Tamil politicians welcome Sri Lankan government's compromise
Fri July 30, 2004 01:41 EDT .
KRISHAN FRANCIS - Associated Press Writer - COLOMBO, Sri Lanka - (AP) A Tamil Tiger-backed political party on Friday welcomed a government decision to negotiate a power-sharing deal offered by the rebels, in a major compromise that could revive stalled peace talks.
``This is a very welcome step,'' said Kanagalingam Sivajilingam of Tamil National Alliance, whose 22 lawmakers represent Tamil interests in the 225-seat Sri Lankan Parliament.
``Our party will fully back the government in its efforts,'' he said.
The Sri Lankan government on Thursday dropped its long-standing refusal to discuss the rebel proposals to form an autonomous interim authority in the war-affected northeast.
Jayantha Dhanapala, a top official handling the government's peace efforts, said that President Chandrika Kumaratunga was willing to discuss the rebel blueprint, along with the government's own proposals.
Kumaratunga's government had long said that such an autonomy arrangement eventually would lead to secession, and peace talks have been deadlocked over the issue.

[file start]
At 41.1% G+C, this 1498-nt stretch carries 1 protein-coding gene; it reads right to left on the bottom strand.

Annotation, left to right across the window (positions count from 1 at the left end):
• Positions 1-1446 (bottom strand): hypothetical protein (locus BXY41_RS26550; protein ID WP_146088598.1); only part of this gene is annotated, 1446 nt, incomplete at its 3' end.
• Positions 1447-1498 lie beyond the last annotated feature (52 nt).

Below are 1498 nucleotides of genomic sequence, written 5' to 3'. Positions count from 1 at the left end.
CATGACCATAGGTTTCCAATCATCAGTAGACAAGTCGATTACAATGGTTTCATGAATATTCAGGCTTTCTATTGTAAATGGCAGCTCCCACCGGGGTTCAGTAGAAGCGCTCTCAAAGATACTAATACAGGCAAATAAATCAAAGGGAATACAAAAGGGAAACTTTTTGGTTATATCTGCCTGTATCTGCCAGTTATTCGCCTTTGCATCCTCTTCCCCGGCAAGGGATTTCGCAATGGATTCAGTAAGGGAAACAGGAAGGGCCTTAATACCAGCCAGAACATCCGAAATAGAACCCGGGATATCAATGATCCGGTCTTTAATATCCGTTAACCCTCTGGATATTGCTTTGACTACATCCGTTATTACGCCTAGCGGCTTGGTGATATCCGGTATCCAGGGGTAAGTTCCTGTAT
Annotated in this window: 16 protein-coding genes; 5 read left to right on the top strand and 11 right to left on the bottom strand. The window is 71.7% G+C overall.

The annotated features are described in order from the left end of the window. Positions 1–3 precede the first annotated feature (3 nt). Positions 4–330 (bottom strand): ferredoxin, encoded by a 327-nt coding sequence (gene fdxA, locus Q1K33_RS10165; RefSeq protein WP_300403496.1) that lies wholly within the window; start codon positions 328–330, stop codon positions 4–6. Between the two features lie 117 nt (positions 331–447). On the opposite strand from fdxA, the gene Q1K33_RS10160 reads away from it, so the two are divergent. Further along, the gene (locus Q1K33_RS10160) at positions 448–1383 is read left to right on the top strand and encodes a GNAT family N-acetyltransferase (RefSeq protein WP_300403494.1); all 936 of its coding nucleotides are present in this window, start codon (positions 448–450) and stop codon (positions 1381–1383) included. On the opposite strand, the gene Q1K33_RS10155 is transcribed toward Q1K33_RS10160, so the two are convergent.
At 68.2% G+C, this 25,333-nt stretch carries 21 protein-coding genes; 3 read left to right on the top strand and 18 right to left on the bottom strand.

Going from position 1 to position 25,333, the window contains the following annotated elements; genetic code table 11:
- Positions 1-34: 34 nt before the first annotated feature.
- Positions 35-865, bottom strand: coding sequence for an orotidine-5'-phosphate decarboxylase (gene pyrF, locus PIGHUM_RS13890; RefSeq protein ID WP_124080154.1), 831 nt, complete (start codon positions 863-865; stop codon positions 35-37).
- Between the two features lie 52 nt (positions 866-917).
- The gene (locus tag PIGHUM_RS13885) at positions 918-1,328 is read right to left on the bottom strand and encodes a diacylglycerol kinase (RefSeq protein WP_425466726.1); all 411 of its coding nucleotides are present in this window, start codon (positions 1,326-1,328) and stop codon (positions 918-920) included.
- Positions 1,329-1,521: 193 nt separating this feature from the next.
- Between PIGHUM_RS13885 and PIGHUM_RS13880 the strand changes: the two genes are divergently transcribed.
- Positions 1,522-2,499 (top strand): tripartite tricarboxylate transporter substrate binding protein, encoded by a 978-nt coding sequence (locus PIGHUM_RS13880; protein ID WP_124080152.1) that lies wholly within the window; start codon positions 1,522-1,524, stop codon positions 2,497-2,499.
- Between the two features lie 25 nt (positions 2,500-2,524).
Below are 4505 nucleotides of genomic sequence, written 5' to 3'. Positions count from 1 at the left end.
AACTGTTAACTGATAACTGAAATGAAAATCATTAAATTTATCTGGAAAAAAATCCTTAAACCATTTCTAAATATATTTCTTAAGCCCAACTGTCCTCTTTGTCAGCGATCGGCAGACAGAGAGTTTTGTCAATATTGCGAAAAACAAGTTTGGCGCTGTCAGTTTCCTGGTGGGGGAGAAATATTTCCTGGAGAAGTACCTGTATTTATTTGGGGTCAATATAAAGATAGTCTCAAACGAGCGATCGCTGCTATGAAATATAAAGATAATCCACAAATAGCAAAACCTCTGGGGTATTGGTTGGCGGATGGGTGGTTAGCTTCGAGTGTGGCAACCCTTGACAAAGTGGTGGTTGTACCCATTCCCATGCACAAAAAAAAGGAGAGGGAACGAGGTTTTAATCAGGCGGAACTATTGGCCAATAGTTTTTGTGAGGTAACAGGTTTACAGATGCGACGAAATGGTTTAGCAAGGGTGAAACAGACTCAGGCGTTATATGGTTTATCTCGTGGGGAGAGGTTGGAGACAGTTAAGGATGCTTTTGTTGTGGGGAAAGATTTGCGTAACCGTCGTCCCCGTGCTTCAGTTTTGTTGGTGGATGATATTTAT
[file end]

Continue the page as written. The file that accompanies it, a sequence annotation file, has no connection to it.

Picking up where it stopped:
Norway, which negotiated a February 2002 cease-fire, warned Wednesday that the long delay in resuming peace talks stalled since April 2003 could push the island nation back into war.
That warning appears to have worried the government.
``Thunder, lightning or rain, we are ready for negotiations,'' the state-run Daily News on Friday quoted government spokesman Mangala Samaraweera as saying.
The Daily News said the government has ``brushed aside speculation that the country was heading for another war and stressed that it was committed to an early resumption of peace talks with the LTT to achieve lasting peace and an end to ethnic strife.''
The Liberation Tigers of Tamileelam rebels launched a violent campaign in 1983 to carve out a separate state for ethnic minority Tamils, alleging discrimination at the hands of majority Sinhalese. About 65,000 people were killed before the Oslo-brokered truce leading to peace talks.
The Tigers withdrew from the talks in April 2003 demanding broad powers in an administration that could organize rehabilitation of the war-torn northeast, which they said had been neglected by the central government.
Published: Fri Jul 30 05:53:01 EDT 2004